2010 is a year that Australian director Patrick Hughes will never forget. He will remember it as the year he finally accomplished the goal he set himself while watching the Cohen brother’s Raising Arizona as an 11-year-old: to make his own feature film. Taking inspiration from all-in filmmakers like Robert Rodriguez, George Miller and Christopher Nolan, Hughes decided the time had come to take the gamble of his life and independently produce his own feature. Thankfully for him, the result is Red Hill, opening this week across Australia.

Set in the rolling valleys and mountains of East Gippsland’s Alpine country, Hughes jokes that Red Hill is “like a blood-stained post-card to the East Gippsland community”. Shot over an incredible four weeks in and around the former boomtown of Omeo, Victoria, Red Hill is a modern-day western with a tongue-in-cheek twist. Brutal and sparse, it uses western clichés to great effect, creating a film that not only references but stands up against the film’s obvious influences while crafting a unique Australian take on a classic genre. Good and evil, the unknown stranger, brutal codes of honour – Red Hill is a film that knows what it is and what it wants to say, and drives it home as hard as a stake in the ground.

While the film has deservedly received an excellent critical and public reception (this month the New York Times even featured it as Critic’s Pick), this acclaim belies the guts behind its birth. “I reached this point of total frustration,” says Hughes. “That’s when I made a list of all my favourite film makers and realised 90 per cent of them – to get their first films made – went and sold body parts and mortgaged their house. I [didn’t] want to be the guy who’s 20 years from now still talking about making their first film. I thought, you know, I’m just going to go and produce it myself.”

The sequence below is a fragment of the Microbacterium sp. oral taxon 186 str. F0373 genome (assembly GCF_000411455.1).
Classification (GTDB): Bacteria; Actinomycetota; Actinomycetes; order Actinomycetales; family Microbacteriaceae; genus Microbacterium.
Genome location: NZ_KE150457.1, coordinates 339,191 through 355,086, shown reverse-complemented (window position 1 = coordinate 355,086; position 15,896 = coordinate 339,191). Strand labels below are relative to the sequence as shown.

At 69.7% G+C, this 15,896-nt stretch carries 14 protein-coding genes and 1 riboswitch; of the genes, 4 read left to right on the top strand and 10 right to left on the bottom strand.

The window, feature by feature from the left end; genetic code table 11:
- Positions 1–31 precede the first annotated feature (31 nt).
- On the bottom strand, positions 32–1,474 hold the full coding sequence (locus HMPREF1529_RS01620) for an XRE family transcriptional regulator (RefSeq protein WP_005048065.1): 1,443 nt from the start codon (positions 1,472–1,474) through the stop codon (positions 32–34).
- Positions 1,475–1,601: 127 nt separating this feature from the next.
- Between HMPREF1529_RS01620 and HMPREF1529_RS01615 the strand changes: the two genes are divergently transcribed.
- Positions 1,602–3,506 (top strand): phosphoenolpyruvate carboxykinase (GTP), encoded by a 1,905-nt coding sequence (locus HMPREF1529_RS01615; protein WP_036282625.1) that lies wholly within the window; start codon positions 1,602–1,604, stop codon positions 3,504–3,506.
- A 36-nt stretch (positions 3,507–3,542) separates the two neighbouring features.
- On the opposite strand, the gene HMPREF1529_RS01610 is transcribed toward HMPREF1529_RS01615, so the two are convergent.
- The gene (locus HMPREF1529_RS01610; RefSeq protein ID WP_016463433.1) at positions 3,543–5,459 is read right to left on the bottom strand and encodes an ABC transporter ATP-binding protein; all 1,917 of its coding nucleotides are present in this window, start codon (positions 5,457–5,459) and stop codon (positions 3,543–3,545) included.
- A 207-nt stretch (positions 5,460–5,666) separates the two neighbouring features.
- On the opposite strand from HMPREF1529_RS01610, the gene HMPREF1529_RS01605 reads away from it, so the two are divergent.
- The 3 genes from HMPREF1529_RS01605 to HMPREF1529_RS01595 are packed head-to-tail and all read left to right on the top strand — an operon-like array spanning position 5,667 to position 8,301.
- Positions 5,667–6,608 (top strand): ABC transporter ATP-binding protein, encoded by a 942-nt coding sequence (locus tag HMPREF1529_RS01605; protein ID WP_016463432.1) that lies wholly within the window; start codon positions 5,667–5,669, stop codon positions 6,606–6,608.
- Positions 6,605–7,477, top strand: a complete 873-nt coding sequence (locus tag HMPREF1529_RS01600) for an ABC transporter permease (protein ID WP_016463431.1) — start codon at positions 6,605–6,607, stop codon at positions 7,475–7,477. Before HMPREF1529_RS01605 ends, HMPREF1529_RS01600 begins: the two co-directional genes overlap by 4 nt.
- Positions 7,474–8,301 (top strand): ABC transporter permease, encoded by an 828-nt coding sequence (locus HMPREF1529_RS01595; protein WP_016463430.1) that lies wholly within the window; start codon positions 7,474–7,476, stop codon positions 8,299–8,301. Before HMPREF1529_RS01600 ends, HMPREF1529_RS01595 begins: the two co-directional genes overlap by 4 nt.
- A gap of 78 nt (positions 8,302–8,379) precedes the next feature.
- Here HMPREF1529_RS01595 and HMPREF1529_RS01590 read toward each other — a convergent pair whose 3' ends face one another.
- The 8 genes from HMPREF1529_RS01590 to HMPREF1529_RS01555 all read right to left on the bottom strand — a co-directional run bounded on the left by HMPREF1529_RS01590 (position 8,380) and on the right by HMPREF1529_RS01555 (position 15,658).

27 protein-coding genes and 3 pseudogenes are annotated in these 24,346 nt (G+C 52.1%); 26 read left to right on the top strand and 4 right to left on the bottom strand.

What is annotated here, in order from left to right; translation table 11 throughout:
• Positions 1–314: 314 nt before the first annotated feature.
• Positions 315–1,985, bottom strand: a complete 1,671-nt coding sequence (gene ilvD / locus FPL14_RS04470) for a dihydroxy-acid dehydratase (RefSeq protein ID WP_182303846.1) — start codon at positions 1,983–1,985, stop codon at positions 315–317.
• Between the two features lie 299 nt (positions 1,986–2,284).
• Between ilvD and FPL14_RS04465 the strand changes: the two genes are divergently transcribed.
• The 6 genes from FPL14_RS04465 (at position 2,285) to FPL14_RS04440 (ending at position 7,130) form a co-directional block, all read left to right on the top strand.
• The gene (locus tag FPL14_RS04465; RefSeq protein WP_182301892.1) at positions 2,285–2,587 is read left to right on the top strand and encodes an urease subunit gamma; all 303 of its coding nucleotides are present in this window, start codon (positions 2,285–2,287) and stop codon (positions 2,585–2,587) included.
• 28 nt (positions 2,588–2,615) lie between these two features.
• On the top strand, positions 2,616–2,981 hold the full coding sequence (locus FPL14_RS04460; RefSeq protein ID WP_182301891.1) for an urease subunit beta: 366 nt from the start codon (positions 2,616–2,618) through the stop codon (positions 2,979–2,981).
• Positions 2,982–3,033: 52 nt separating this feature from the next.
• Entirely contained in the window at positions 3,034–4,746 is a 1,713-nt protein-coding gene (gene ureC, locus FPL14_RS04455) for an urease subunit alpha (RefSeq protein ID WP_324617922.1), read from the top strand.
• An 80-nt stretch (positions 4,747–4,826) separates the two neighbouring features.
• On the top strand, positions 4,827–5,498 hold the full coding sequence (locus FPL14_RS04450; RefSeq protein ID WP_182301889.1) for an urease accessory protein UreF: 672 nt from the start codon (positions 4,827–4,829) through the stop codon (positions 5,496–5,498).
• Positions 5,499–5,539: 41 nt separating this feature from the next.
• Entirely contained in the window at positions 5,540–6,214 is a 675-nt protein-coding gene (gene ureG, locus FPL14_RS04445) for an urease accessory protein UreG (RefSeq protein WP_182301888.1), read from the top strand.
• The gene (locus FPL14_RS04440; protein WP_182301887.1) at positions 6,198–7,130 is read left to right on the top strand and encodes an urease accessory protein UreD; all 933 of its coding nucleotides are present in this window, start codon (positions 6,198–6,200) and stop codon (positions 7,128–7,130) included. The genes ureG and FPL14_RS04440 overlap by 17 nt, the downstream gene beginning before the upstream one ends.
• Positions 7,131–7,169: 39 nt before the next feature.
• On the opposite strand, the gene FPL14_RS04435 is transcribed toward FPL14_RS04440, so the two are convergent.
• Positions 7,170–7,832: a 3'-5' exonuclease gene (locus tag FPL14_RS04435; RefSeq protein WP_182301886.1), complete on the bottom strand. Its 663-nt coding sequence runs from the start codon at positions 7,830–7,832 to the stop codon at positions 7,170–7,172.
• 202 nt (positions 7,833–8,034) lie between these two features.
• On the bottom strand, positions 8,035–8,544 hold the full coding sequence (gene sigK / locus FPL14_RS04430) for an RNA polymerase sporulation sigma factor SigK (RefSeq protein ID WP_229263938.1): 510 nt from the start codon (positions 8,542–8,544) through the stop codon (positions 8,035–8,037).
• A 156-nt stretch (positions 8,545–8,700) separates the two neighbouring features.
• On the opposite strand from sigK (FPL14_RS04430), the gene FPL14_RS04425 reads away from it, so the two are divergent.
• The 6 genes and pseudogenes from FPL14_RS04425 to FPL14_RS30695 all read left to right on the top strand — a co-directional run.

For Hughes, this meant the gruelling prospect of taking on the roles of writer, director, producer and editor himself. “There were some pretty fucking low points,” he admits. “I put my body through the wringer. I was sick for, like, months by the end of it. It gets pretty lonely in the edit suite … And at that point I didn’t have a distributor, I didn’t know if we were going to get the film into a festival.”

His dedication paid dividends, however, when Red Hill was accepted for the Berlin Film Festival. “I just literally finished the sound mix and then jumped on a plane and took it to Berlin and we had the world premiere,” laughs Hughes.

Since then Red Hill has taken on a life of its own. Purchased by Sony Pictures, it has featured at prominent festivals, is currently receiving a release in the US and is just about to receive its general release in Australia. For Hughes, its success is a relief, a vindication, and the key to the career he’s always wanted.

“This film’s just opened every door imaginable. I wanted to do the whole Hollywood thing since the day I left film school,” says Hughes, “but I felt like I didn’t want to do it until I was invited. And selling the film to Sony, and getting an amazing agent, manager, lawyer and all the doors opening up – it felt like a that’s a great way to roll into town. ‘Cause you’re not trying to prove yourself.”

On future goals, Hughes isn’t exactly sure what’s coming next, but thanks to Red Hill the opportunities are in high supply. “There’s a bunch of projects I’m looking at,” he says. “And then there’s my own; there’s two other scripts I’ve got. I don’t know what’s going to land next, but it’s an exciting time you know? It’s been a 10-year process to get to this stage. Now it’s kind of bizarre. Suddenly you’re face is … well, you get that stamp – Hey, you’re a filmmaker.”

Red Hill opens on general release in Melbourne today.